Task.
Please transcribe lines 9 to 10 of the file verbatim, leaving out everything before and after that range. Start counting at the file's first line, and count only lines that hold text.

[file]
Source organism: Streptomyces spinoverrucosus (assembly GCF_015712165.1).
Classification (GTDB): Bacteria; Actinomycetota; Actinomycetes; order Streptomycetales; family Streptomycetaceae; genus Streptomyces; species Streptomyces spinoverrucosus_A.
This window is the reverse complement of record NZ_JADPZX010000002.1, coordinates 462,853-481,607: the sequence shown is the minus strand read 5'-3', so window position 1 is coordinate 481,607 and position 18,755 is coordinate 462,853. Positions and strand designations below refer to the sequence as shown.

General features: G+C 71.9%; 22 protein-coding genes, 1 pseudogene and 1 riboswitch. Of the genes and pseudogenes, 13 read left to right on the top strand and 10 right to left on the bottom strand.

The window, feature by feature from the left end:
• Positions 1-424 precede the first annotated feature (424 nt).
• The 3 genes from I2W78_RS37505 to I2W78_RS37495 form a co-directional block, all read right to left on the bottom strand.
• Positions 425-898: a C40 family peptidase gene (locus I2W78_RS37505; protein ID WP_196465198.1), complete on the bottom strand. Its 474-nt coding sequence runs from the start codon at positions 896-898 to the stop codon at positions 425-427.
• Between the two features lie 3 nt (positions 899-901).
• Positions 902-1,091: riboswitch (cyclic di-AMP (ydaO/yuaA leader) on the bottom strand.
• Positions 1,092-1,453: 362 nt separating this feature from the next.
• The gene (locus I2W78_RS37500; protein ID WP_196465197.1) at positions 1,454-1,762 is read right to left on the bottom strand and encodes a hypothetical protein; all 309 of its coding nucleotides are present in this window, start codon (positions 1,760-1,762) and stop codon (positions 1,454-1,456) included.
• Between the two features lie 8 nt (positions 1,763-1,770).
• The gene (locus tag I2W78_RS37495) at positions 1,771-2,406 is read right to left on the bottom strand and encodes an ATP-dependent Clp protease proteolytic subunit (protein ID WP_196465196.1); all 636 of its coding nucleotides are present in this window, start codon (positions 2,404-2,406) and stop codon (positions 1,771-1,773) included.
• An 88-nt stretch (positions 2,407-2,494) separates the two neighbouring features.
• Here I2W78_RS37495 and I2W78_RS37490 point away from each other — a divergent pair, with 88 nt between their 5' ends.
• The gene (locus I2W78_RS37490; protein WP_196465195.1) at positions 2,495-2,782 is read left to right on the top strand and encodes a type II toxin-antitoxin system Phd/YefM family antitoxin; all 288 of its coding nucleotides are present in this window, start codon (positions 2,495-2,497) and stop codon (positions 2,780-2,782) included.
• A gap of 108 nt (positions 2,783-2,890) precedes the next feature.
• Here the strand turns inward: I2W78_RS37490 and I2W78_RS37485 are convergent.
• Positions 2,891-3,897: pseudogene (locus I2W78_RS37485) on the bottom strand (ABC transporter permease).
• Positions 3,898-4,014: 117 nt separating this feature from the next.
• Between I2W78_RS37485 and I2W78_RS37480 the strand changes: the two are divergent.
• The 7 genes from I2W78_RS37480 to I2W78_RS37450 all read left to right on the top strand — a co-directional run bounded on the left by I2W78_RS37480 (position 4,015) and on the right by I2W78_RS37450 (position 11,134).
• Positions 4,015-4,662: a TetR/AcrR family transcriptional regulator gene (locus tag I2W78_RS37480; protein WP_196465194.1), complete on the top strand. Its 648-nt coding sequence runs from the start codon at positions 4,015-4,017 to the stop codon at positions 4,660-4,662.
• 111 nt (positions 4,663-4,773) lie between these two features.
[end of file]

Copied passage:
• Between the two features lie 3 nt (positions 899-901).
• Positions 902-1,091: riboswitch (cyclic di-AMP (ydaO/yuaA leader) on the bottom strand.